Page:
According to the links supplied by MAR the models include most feedbacks. The ones not included are not included for various sensible reasons.

    Show me. Which models? What “most feedbacks” are included in which papers? Show me the papers not including which feedbacks are excluded for sensible reasons .. why are they “sensible” define that in the specific context of those papers.

    Con’t: are you getting the gist of this yet? Your comment says nothing, shows nothing and proves nothing. It’s a nothing meaningless comment in toto. Another vapid opinion in cyberspace no better than a Victor-like comment.

    Now here’s a challenge for you – which of those papers ref’d by MA Rodger or anyone ever included the 2.5 gigatons more carbon boost in natural emissions from only 3 distinct equatorial locations as noted here at NASA. None of that was part of the 10GtC of human GHG emissions per year.
    https://www.nasa.gov/press-release/nasa-pinpoints-cause-of-earth-s-recent-record-carbon-dioxide-spike

    Then do show me how these kinds of events are already included as FEEDBACKS in all those MODELS in the Paper references you falsely claim to be relying upon above and BELIEVE are true and correct – MA Rodger is not a climate scientist, he is not a published climate scientists and he is NOT an expert in the filed. So why do you believe him? I do not. He has already proven he is not unbiased, is not credible to me and is not competent in this field as a reliable source.

    Substantial claims require substantial evidence. Hope and beliefs are not evidence. Try harder, and choose your credible experts wisely.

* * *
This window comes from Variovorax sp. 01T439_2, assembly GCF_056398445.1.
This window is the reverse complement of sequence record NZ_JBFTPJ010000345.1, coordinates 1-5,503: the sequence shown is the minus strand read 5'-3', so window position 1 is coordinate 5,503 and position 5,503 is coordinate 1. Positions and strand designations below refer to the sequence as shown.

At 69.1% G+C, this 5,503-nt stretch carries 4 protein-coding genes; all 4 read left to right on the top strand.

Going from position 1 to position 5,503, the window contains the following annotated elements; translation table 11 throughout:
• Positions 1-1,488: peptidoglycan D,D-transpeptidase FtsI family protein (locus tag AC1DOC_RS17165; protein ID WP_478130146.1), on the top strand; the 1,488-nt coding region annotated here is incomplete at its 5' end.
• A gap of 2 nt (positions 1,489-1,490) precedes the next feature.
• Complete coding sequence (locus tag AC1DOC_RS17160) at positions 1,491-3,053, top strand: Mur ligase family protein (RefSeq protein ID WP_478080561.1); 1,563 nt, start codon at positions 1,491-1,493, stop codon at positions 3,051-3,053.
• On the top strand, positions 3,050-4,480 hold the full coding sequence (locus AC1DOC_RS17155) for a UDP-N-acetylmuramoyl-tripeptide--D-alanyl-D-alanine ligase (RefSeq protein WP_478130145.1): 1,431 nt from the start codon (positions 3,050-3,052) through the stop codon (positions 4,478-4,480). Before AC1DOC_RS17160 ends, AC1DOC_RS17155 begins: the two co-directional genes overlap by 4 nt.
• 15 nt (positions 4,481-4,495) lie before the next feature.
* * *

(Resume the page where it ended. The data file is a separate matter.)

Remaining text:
45. 195
    Carrie says:

    179 MARodger-aka-Clown says nothing of importance. People form their own opinions about what is and who is a reliable credible expert source for accurate analysis of global warming dynamics now and into the future.

  46. 196
    Carrie says:

    Nemesis & Nigel & a few others might find the following useful.

    The linked reference indicates that prior estimates of effective ECS based on energy budgets were too low:
    Timothy Andrews et al. (30 July 2018), “Accounting for changing temperature patterns increases historical estimates of climate sensitivity; Geophysical Research Letters, https://doi.org/10.1029/2018GL078887
    https://agupubs.onlinelibrary.wiley.com/doi/abs/10.1029/2018GL078887

    Arctic understanding limited by patchy field work, scientist says. Areas of Canadian Arctic poorly sampled, could mean faulty assumptions about rate of climate change
    https://www.cbc.ca/news/canada/north/arctic-study-understanding-limited-climate-change-1.4781405
    “Metcalfe’s research suggests scientists are oversampling locations warming slowly, while places warming much more rapidly, such as the Canadian Arctic, may be releasing stored carbon at a greater rate and in a greater quantity than assumed. Metcalfe says this could mean scientists are underestimating the global impact of warming in the Arctic.”

    The findings of the linked article imply that policymakers would be wise to apply a high factor of safety when evaluating the policy implications of consensus ice sheet model projections such as those cited in AR5:
    Dolan AM; De Boer B; Bernales J; Hill DJ; Haywood AM (2018) High climate model dependency of Pliocene Antarctic ice-sheet predictions, Nature Communications, 9, doi: 10.1038/s41467-018-05179-4
    http://www.nature.com/articles/s41467-018-05179-4

    Open-access paper “Wildfire as a major driver of recent permafrost thaw in boreal peatlands”
    https://www.nature.com/articles/s41467-018-05457-1